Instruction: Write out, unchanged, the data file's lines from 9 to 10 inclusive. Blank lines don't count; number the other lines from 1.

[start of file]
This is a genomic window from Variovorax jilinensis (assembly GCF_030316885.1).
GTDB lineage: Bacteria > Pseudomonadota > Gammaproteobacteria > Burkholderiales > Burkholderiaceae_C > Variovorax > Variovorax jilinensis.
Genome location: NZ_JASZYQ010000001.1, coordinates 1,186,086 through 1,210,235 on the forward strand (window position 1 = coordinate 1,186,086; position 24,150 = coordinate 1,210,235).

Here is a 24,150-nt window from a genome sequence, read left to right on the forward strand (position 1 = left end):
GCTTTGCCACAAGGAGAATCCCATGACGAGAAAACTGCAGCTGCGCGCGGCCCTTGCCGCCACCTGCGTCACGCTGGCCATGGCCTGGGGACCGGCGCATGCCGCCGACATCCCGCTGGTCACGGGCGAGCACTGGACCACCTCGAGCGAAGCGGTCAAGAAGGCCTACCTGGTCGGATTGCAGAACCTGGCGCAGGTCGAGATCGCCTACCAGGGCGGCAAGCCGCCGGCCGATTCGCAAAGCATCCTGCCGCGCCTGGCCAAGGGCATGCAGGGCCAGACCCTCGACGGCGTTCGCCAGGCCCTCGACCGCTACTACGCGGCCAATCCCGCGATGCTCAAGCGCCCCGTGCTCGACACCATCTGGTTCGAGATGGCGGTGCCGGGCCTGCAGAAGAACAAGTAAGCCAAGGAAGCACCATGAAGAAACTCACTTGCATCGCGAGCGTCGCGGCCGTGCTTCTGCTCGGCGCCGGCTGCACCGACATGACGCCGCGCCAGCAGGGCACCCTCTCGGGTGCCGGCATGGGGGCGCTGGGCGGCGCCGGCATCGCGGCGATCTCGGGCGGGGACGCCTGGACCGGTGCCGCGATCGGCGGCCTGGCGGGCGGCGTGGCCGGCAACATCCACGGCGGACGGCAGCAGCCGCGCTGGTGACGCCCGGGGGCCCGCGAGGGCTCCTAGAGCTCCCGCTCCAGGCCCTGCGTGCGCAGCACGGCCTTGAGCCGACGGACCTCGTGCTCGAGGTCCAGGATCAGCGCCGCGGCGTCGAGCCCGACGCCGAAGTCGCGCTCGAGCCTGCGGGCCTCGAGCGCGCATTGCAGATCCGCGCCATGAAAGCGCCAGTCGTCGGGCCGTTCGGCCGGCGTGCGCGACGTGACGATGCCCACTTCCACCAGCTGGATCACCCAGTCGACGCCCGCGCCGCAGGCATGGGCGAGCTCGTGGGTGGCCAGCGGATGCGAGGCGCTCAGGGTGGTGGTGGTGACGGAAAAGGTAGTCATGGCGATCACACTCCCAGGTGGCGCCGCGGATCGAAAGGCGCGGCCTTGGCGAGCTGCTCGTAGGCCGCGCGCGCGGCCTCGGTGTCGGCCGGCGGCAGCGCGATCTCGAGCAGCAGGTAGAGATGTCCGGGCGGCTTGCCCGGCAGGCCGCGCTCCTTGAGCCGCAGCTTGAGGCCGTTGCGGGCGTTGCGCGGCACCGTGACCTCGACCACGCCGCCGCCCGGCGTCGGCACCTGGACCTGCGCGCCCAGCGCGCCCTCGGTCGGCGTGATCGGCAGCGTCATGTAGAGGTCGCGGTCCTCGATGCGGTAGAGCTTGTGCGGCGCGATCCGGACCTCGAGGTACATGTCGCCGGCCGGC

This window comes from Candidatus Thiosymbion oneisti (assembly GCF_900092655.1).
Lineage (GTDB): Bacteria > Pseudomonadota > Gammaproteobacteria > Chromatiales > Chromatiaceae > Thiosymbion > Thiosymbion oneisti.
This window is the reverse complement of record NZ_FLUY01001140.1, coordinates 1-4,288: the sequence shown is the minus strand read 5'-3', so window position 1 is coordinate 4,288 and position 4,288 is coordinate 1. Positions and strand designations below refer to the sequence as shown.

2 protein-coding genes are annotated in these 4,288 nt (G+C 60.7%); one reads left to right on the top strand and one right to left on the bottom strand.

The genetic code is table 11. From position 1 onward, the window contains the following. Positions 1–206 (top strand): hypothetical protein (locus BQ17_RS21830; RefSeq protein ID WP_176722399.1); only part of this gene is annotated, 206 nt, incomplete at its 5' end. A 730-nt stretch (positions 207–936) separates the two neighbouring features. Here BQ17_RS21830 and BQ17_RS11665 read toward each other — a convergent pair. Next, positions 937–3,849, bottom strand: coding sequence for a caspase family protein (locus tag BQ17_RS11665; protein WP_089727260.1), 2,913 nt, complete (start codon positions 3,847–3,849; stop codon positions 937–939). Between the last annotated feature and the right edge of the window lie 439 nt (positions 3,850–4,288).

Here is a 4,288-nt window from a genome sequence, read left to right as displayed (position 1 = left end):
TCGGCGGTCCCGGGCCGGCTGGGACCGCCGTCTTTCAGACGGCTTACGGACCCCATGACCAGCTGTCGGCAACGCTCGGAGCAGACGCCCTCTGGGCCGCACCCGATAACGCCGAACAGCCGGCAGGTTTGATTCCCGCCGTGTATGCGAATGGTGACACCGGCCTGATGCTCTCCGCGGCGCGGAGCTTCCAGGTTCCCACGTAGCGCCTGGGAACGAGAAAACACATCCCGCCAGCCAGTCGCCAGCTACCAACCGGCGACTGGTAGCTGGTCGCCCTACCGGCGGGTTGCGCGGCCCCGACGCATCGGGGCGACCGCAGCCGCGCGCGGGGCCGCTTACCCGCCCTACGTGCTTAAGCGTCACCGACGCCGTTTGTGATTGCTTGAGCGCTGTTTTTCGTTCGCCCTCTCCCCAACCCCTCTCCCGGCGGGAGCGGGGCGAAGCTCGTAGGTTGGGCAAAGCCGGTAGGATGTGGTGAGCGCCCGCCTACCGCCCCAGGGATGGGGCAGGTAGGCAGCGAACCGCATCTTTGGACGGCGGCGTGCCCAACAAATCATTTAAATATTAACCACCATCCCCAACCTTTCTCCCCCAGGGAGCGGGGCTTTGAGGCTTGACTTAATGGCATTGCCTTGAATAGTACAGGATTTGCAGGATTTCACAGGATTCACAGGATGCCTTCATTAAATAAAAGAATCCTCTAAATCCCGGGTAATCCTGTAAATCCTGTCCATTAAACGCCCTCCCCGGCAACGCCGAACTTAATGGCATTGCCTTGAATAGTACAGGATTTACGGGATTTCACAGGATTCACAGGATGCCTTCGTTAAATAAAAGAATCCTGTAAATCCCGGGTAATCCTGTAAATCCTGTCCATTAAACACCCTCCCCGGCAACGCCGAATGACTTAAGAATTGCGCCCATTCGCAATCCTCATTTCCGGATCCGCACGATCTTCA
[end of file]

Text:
2 protein-coding genes are annotated in these 4,288 nt (G+C 60.7%); one reads left to right on the top strand and one right to left on the bottom strand.

The genetic code is table 11. From position 1 onward, the window contains the following. Positions 1–206 (top strand): hypothetical protein (locus BQ17_RS21830; RefSeq protein ID WP_176722399.1); only part of this gene is annotated, 206 nt, incomplete at its 5' end. A 730-nt stretch (positions 207–936) separates the two neighbouring features. Here BQ17_RS21830 and BQ17_RS11665 read toward each other — a convergent pair. Next, positions 937–3,849, bottom strand: coding sequence for a caspase family protein (locus tag BQ17_RS11665; protein WP_089727260.1), 2,913 nt, complete (start codon positions 3,847–3,849; stop codon positions 937–939). Between the last annotated feature and the right edge of the window lie 439 nt (positions 3,850–4,288).